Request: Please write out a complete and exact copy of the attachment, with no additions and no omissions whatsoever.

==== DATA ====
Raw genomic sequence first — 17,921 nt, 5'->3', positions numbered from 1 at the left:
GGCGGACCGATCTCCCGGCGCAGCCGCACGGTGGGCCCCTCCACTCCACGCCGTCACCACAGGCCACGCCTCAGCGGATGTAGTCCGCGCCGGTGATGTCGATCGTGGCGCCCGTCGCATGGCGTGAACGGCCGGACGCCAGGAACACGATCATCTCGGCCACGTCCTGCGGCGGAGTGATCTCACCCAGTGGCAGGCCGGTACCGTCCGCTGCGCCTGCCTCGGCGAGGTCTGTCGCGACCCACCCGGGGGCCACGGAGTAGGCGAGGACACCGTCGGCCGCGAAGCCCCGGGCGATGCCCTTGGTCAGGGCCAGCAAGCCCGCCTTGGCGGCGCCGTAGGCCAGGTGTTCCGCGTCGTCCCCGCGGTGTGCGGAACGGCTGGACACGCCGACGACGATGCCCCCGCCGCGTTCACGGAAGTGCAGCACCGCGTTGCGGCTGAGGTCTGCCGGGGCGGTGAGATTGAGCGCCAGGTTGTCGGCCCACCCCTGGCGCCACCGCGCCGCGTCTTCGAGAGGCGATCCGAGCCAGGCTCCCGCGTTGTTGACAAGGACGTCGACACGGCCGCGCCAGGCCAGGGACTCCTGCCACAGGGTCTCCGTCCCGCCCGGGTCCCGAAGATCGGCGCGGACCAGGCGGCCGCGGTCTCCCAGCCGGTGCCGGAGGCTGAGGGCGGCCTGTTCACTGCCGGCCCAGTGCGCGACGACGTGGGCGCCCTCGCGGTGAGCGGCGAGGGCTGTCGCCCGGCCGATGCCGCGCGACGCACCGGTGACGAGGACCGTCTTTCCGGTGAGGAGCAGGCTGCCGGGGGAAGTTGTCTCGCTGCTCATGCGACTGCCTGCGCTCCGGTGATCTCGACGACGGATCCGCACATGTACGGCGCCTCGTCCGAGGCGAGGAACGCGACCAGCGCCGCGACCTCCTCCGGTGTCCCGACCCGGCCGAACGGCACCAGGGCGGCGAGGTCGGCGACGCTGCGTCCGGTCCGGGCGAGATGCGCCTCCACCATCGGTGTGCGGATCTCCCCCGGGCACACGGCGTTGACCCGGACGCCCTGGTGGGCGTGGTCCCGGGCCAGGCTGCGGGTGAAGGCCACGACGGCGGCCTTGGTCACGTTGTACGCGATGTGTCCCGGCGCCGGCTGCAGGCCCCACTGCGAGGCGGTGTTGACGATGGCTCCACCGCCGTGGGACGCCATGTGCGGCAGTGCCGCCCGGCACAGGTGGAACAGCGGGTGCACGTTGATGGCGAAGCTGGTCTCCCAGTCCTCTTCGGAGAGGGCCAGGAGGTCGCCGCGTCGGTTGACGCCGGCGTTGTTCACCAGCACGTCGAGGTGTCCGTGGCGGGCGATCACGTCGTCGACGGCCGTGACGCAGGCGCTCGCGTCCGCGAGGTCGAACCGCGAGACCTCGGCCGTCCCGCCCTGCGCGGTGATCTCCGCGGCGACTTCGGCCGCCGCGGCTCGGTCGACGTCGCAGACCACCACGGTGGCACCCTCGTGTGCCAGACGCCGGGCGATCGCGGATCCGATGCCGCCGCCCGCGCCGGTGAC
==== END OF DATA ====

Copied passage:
Raw genomic sequence first — 17,921 nt, 5'->3', positions numbered from 1 at the left:
GGCGGACCGATCTCCCGGCGCAGCCGCACGGTGGGCCCCTCCACTCCACGCCGTCACCACAGGCCACGCCTCAGCGGATGTAGTCCGCGCCGGTGATGTCGATCGTGGCGCCCGTCGCATGGCGTGAACGGCCGGACGCCAGGAACACGATCATCTCGGCCACGTCCTGCGGCGGAGTGATCTCACCCAGTGGCAGGCCGGTACCGTCCGCTGCGCCTGCCTCGGCGAGGTCTGTCGCGACCCACCCGGGGGCCACGGAGTAGGCGAGGACACCGTCGGCCGCGAAGCCCCGGGCGATGCCCTTGGTCAGGGCCAGCAAGCCCGCCTTGGCGGCGCCGTAGGCCAGGTGTTCCGCGTCGTCCCCGCGGTGTGCGGAACGGCTGGACACGCCGACGACGATGCCCCCGCCGCGTTCACGGAAGTGCAGCACCGCGTTGCGGCTGAGGTCTGCCGGGGCGGTGAGATTGAGCGCCAGGTTGTCGGCCCACCCCTGGCGCCACCGCGCCGCGTCTTCGAGAGGCGATCCGAGCCAGGCTCCCGCGTTGTTGACAAGGACGTCGACACGGCCGCGCCAGGCCAGGGACTCCTGCCACAGGGTCTCCGTCCCGCCCGGGTCCCGAAGATCGGCGCGGACCAGGCGGCCGCGGTCTCCCAGCCGGTGCCGGAGGCTGAGGGCGGCCTGTTCACTGCCGGCCCAGTGCGCGACGACGTGGGCGCCCTCGCGGTGAGCGGCGAGGGCTGTCGCCCGGCCGATGCCGCGCGACGCACCGGTGACGAGGACCGTCTTTCCGGTGAGGAGCAGGCTGCCGGGGGAAGTTGTCTCGCTGCTCATGCGACTGCCTGCGCTCCGGTGATCTCGACGACGGATCCGCACATGTACGGCGCCTCGTCCGAGGCGAGGAACGCGACCAGCGCCGCGACCTCCTCCGGTGTCCCGACCCGGCCGAACGGCACCAGGGCGGCGAGGTCGGCGACGCTGCGTCCGGTCCGGGCGAGATGCGCCTCCACCATCGGTGTGCGGATCTCCCCCGGGCACACGGCGTTGACCCGGACGCCCTGGTGGGCGTGGTCCCGGGCCAGGCTGCGGGTGAAGGCCACGACGGCGGCCTTGGTCACGTTGTACGCGATGTGTCCCGGCGCCGGCTGCAGGCCCCACTGCGAGGCGGTGTTGACGATGGCTCCACCGCCGTGGGACGCCATGTGCGGCAGTGCCGCCCGGCACAGGTGGAACAGCGGGTGCACGTTGATGGCGAAGCTGGTCTCCCAGTCCTCTTCGGAGAGGGCCAGGAGGTCGCCGCGTCGGTTGACGCCGGCGTTGTTCACCAGCACGTCGAGGTGTCCGTGGCGGGCGATCACGTCGTCGACGGCCGTGACGCAGGCGCTCGCGTCCGCGAGGTCGAACCGCGAGACCTCGGCCGTCCCGCCCTGCGCGGTGATCTCCGCGGCGACTTCGGCCGCCGCGGCTCGGTCGACGTCGCAGACCACCACGGTGGCACCCTCGTGTGCCAGACGCCGGGCGATCGCGGATCCGATGCCGCCGCCCGCGCCGGTGAC